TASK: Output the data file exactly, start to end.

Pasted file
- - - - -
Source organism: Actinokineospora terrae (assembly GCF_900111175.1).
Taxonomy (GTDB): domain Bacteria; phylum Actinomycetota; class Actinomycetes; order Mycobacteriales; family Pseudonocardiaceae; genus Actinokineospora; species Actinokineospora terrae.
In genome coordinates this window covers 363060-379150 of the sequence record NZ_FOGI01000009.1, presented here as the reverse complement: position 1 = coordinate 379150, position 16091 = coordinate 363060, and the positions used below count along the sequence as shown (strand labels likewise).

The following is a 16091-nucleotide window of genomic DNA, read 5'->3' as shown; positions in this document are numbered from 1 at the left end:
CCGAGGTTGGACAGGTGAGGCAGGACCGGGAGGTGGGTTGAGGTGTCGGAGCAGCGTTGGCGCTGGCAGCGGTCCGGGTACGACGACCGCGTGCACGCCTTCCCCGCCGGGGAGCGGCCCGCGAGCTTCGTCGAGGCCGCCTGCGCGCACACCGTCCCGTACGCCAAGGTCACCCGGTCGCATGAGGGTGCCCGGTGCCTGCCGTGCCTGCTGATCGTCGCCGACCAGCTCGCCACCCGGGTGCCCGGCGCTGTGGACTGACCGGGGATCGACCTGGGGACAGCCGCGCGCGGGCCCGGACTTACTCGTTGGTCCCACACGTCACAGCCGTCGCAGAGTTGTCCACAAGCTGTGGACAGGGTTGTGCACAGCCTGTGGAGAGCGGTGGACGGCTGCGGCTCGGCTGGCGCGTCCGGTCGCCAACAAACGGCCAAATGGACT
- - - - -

Source organism: Actinokineospora terrae (assembly GCF_900111175.1).
Taxonomy (GTDB): domain Bacteria; phylum Actinomycetota; class Actinomycetes; order Mycobacteriales; family Pseudonocardiaceae; genus Actinokineospora; species Actinokineospora terrae.
In genome coordinates this window covers 363060-379150 of the sequence record NZ_FOGI01000009.1, presented here as the reverse complement: position 1 = coordinate 379150, position 16091 = coordinate 363060, and the positions used below count along the sequence as shown (strand labels likewise).

The following is a 16091-nucleotide window of genomic DNA, read 5'->3' as shown; positions in this document are numbered from 1 at the left end:
CCGAGGTTGGACAGGTGAGGCAGGACCGGGAGGTGGGTTGAGGTGTCGGAGCAGCGTTGGCGCTGGCAGCGGTCCGGGTACGACGACCGCGTGCACGCCTTCCCCGCCGGGGAGCGGCCCGCGAGCTTCGTCGAGGCCGCCTGCGCGCACACCGTCCCGTACGCCAAGGTCACCCGGTCGCATGAGGGTGCCCGGTGCCTGCCGTGCCTGCTGATCGTCGCCGACCAGCTCGCCACCCGGGTGCCCGGCGCTGTGGACTGACCGGGGATCGACCTGGGGACAGCCGCGCGCGGGCCCGGACTTACTCGTTGGTCCCACACGTCACAGCCGTCGCAGAGTTGTCCACAAGCTGTGGACAGGGTTGTGCACAGCCTGTGGAGAGCGGTGGACGGCTGCGGCTCGGCTGGCGCGTCCGGTCGCCAACAAACGGCCAAATGGACT